Why Does Software Cost So Much?: And Other Puzzles of the Information Age

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Dorset House Pub., 1995 - Computers - 237 pages
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Known for his ability to find provocative answers to the most puzzling questions, Tom DeMarco explores a wide range of issues in twenty-four masterful essays.The offerings range from the wise to the kooky -- in fact, many of them defy categorization. But all are marked by the author's eye-opening perspectives on topics that demand your professional attention.Drawing together several essays published in such journals as IEEE Software and American Programmer, plus ten all-new papers never seen beyond his circle of colleagues, Tom DeMarco tackles a multitude of tough subjects and wrestles fresh insight out of them. Here's a compact, compelling edition of this acclaimed consultant's views on software engineering.Subjects include management-aided engineering, documentation, desktop video, productivity, software factories, teams, measurement, icons, and more!Essays Include* Why Does Software Cost So Much?* Mad About Measurement* Software Productivity: The Covert Agenda* The Choir and the Team* Management-Aided Software Engineering (with Sheila Brady of Apple Computer)* Lean and Mean* Software Development: State of the Art vs. State of the Practice (with Tim Lister)* Twenty Years of Software Engineering: Looking Forward, Looking Back* "If We Did Only One Thing to Improve . . ."-- plus fifteen more!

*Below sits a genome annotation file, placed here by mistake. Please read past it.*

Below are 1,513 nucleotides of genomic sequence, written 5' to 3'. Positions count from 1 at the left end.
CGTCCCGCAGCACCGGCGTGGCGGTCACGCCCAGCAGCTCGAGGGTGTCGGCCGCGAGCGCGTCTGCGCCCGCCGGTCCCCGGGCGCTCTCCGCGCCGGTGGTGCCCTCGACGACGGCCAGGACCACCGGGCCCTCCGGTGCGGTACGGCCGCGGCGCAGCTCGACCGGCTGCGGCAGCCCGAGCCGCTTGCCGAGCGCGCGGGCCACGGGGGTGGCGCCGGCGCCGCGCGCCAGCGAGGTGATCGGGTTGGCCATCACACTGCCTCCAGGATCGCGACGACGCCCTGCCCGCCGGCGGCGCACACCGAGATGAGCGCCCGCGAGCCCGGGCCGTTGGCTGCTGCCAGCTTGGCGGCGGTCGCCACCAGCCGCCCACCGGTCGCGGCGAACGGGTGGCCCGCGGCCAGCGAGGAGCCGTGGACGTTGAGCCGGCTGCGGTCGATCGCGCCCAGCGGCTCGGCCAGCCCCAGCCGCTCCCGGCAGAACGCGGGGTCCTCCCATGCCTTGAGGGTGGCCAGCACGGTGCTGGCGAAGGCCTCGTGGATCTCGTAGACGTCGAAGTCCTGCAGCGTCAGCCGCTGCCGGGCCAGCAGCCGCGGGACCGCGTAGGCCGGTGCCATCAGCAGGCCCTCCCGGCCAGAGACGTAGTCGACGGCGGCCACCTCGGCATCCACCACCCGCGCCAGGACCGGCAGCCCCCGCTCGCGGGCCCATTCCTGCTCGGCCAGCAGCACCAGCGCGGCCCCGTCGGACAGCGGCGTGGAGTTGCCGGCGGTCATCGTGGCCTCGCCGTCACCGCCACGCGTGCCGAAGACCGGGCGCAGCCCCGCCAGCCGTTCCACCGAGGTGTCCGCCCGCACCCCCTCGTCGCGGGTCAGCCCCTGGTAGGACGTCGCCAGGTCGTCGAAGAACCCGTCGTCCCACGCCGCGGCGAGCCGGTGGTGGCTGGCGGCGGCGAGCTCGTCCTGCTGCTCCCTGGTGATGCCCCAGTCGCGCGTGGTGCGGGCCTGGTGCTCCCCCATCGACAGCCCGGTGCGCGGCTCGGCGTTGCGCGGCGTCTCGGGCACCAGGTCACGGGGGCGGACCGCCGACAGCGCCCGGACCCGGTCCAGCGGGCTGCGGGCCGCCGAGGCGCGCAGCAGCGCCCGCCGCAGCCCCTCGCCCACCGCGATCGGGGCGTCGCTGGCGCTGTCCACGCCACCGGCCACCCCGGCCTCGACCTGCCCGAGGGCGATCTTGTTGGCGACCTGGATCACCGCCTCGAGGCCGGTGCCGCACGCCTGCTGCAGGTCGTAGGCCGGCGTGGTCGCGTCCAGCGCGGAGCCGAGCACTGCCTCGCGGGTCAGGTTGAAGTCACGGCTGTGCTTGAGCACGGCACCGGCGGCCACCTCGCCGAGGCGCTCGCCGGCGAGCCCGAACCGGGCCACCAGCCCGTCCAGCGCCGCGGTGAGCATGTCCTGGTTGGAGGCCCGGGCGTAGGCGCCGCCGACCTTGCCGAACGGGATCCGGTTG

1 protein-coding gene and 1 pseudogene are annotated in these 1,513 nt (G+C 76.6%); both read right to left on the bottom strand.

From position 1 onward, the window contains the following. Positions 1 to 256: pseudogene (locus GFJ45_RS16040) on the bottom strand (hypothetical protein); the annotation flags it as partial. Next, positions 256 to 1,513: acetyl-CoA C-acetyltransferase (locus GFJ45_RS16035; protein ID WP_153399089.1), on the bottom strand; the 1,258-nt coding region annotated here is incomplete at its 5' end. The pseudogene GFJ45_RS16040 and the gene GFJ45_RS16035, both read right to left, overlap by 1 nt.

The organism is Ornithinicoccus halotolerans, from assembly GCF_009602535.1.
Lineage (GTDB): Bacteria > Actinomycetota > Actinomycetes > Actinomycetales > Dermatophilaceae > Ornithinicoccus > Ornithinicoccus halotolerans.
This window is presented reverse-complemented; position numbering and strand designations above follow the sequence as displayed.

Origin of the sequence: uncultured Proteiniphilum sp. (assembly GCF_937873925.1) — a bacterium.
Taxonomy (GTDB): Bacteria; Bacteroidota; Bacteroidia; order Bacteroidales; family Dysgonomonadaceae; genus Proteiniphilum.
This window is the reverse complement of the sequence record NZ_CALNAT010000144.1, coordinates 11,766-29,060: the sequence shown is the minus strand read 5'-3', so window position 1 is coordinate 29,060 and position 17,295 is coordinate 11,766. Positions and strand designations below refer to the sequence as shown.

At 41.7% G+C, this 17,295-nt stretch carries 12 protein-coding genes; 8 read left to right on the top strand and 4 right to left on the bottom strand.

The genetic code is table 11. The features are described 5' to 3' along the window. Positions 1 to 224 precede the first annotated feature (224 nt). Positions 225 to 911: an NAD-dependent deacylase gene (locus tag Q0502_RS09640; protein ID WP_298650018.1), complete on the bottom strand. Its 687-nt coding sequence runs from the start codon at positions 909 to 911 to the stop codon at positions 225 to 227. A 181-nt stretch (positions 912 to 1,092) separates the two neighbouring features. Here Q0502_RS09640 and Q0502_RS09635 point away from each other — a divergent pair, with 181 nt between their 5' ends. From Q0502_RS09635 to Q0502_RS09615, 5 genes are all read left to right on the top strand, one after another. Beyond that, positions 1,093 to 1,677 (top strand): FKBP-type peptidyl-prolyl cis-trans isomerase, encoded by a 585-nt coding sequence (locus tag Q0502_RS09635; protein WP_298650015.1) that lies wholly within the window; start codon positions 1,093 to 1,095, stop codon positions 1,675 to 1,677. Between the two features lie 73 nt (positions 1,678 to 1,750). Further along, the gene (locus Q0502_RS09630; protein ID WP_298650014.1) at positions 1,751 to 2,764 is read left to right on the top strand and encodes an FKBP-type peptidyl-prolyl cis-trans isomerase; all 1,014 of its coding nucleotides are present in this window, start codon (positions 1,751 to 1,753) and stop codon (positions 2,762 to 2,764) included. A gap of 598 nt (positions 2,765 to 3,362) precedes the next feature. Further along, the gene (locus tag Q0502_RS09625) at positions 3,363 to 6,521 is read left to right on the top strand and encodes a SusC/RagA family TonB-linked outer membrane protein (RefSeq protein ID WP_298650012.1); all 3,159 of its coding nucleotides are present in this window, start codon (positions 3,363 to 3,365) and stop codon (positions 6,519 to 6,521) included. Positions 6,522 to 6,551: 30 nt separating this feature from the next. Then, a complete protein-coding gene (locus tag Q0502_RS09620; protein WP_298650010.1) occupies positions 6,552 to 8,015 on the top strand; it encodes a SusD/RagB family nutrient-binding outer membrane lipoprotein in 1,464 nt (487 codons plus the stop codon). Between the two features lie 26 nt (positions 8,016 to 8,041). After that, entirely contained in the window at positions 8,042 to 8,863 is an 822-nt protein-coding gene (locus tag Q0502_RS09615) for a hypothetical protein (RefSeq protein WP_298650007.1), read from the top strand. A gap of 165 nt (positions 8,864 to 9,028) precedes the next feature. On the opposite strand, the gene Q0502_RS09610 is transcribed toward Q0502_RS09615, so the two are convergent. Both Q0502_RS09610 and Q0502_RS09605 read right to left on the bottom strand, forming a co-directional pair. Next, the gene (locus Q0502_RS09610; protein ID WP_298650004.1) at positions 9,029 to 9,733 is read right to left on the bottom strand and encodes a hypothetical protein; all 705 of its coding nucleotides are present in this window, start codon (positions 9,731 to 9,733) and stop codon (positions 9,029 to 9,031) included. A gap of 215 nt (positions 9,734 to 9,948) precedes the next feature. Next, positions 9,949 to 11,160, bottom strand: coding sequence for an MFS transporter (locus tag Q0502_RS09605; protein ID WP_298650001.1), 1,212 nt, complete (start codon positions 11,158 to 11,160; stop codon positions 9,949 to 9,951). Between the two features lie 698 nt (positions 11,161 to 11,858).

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O ManagementAided Software Engineering
Lean and Mean
Standing Naked in the Snow Variation on a Theme by Yamaura

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About the author (1995)

Author and computer-systems consultant and analyst Tom DeMarco has published eight books and hundreds of articles on a wide range of subjects. He lives in Camden, Maine.

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